Virginia’s musical tradition is calling out… can you hear it? The richness of the commonwealth’s musical past is always echoing, and throughout the state, you’ll find people and places that can help you learn about Virginia’s role in shaping music’s present — and about how you can contribute to its future. Here are a few of the museums and schools you’ll want to set aside time to visit, whether you’re picking up guitar for the first time or simply picking up facts about past.
Birthplace of Country Music Museum—Bristol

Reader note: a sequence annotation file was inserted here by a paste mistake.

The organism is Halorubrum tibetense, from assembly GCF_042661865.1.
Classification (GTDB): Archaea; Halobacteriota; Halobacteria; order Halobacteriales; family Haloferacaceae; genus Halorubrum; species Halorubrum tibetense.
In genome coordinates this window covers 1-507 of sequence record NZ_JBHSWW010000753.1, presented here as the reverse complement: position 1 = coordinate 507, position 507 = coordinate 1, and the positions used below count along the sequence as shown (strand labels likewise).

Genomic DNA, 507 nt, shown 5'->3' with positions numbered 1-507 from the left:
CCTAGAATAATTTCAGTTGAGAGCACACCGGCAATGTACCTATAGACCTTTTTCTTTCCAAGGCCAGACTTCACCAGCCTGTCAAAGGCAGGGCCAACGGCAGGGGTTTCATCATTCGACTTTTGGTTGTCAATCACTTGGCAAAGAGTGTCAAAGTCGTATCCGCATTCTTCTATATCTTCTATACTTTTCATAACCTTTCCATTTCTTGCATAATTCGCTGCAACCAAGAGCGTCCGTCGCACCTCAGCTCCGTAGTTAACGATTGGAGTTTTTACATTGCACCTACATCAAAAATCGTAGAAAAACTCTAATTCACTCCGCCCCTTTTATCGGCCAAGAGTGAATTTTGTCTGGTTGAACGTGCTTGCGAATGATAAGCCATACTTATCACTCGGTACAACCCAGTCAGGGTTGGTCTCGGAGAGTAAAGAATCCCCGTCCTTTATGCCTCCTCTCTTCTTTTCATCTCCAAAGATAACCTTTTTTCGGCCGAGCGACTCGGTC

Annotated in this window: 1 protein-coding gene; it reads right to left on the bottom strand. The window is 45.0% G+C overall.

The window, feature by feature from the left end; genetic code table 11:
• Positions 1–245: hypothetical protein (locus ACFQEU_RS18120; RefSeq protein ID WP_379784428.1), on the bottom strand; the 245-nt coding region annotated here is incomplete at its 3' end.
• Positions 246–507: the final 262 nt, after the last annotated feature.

Rarely can you trace the genesis of an artform definitively to a single event, but the Birthplace of Country Music Museum, an affiliate of the Smithsonian Institution, does exactly that, celebrating the legacy of the 1927 Bristol Sessions. Commonly referred to as the “Big Bang” of country music, those Bristol Sessions marked the commercial recording debuts of eventual legends like Jimmie Rodgers and the Carter Family, and the BCM, opened in 2014, allows music fans to explore country’s roots via multimedia exhibits, a performance theater, instruments owned by significant figures like Bill Monroe and Johnny Cash, a radio station, a learning center, and more. There’s no telling what the American musical landscape would sound like had Ralph Peer of the Victor Talking Machine Company not set up a temporary recording studio in Bristol that summer, and thanks to the Birthplace of Country Music Museum, we’ll never forget how significant those sessions turned out to be.